Genevieve LeJeune, the founder of the bisexual and bi-curious sex community, said she was blown away how receptive Shanghai was to Skirt Club.
“Hong Kong tries its hardest to be safe; I don’t believe it’s a place where sex is on the agenda, whereas Shanghai has that grit, an underbelly; it’s got an edge to it,” LeJeune was quoted as saying. Hong Kong-raised LeJeune launched Skirt Club in London in 2014 and has since expanded to other venues in New York, San Francisco, Los Angeles, Miami, Berlin, Vienna, Sydney, and now Shanghai, its first venture in Asia.
“I never expected what I’m encountering here, I’ve been absolutely blown away,” she was quoted as saying.
“Women openly talk about their sex lives with me on WeChat. They just want to talk to somebody and understand that the way they’re feeling is normal.
“Women are often discouraged from talking openly, so it’s a relief [for them] to find a group of people who have similar feelings. I’m giving women an outlet to be open and not to feel ashamed.” A party revolves around a theme which dictates the event’s decor, topics for discussion, activities and dress code for the guests. Themes such as shibari (rope bondage), chocolate making, and burlesque dancing have been done in the past and have proved to be popular.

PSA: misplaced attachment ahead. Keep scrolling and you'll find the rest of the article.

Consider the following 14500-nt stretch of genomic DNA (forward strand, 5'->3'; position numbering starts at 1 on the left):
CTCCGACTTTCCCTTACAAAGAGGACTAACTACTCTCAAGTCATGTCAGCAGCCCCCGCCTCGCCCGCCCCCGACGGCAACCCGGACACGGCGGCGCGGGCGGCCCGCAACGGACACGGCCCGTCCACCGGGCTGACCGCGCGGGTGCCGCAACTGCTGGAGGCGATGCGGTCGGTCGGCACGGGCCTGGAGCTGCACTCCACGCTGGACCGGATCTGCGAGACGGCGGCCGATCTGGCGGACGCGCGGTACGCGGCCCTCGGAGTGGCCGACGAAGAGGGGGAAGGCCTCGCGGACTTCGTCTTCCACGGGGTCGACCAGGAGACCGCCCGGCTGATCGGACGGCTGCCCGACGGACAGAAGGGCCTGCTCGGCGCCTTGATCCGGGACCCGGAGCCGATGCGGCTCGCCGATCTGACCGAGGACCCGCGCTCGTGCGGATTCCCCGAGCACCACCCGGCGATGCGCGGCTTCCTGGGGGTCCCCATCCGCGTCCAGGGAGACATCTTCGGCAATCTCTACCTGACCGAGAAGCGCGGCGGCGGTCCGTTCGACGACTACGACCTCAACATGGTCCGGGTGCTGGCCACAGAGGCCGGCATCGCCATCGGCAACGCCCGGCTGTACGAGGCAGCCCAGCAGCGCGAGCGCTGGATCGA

“We have a dominatrix theme where everyone’s wearing latex and a dom comes and does a spanking demonstration, which is usually quite interesting. There are always so many volunteers,” LeJeune added. To participate, interested individuals must be at least 18 and have been approved by the club through an online registration. Participants are then required to adhere to “club etiquette” which includes a ban on filming, photography, and men.
Guests are expected to “be nice and be graceful” and discouraged to initiate “pushy and unwelcome advances.”
LeJeune noted that Skirt Club’s growing membership of 10,000 members composed of typically a “cisgender woman who has a male partner and is a high-flyer in her career.”
She noted however that joining their event “isn’t necessarily about the sex.”
“Women talk about searching for a place just for them, a sanctuary, where they can make their own decisions and not feel pressured. What they’re really saying is a place where there are no men, because, unfortunately, men put that pressure on women whether they realize it or not.”